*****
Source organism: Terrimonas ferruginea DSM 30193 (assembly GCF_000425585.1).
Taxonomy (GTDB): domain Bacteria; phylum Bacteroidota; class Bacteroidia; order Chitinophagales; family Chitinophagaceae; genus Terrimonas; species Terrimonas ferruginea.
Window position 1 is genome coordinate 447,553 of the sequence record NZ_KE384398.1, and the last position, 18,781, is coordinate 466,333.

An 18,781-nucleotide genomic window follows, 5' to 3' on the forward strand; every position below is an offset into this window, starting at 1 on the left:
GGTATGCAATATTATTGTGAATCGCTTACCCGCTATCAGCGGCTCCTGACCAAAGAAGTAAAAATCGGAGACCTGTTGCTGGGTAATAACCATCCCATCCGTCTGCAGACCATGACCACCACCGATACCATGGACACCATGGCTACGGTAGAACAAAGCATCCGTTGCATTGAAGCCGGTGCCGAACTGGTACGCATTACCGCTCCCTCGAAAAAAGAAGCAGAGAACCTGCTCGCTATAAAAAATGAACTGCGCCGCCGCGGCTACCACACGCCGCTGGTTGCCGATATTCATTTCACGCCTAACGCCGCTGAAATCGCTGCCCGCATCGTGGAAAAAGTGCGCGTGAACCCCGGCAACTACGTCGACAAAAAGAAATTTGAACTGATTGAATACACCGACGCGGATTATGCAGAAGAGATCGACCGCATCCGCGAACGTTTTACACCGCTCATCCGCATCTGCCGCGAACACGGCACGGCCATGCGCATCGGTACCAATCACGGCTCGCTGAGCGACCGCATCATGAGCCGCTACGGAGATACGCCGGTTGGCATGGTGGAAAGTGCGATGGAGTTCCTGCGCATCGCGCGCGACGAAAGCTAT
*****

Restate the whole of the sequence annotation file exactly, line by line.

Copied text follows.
Source organism: Terrimonas ferruginea DSM 30193 (assembly GCF_000425585.1).
Taxonomy (GTDB): domain Bacteria; phylum Bacteroidota; class Bacteroidia; order Chitinophagales; family Chitinophagaceae; genus Terrimonas; species Terrimonas ferruginea.
Window position 1 is genome coordinate 447,553 of the sequence record NZ_KE384398.1, and the last position, 18,781, is coordinate 466,333.

An 18,781-nucleotide genomic window follows, 5' to 3' on the forward strand; every position below is an offset into this window, starting at 1 on the left:
GGTATGCAATATTATTGTGAATCGCTTACCCGCTATCAGCGGCTCCTGACCAAAGAAGTAAAAATCGGAGACCTGTTGCTGGGTAATAACCATCCCATCCGTCTGCAGACCATGACCACCACCGATACCATGGACACCATGGCTACGGTAGAACAAAGCATCCGTTGCATTGAAGCCGGTGCCGAACTGGTACGCATTACCGCTCCCTCGAAAAAAGAAGCAGAGAACCTGCTCGCTATAAAAAATGAACTGCGCCGCCGCGGCTACCACACGCCGCTGGTTGCCGATATTCATTTCACGCCTAACGCCGCTGAAATCGCTGCCCGCATCGTGGAAAAAGTGCGCGTGAACCCCGGCAACTACGTCGACAAAAAGAAATTTGAACTGATTGAATACACCGACGCGGATTATGCAGAAGAGATCGACCGCATCCGCGAACGTTTTACACCGCTCATCCGCATCTGCCGCGAACACGGCACGGCCATGCGCATCGGTACCAATCACGGCTCGCTGAGCGACCGCATCATGAGCCGCTACGGAGATACGCCGGTTGGCATGGTGGAAAGTGCGATGGAGTTCCTGCGCATCGCGCGCGACGAAAGCTAT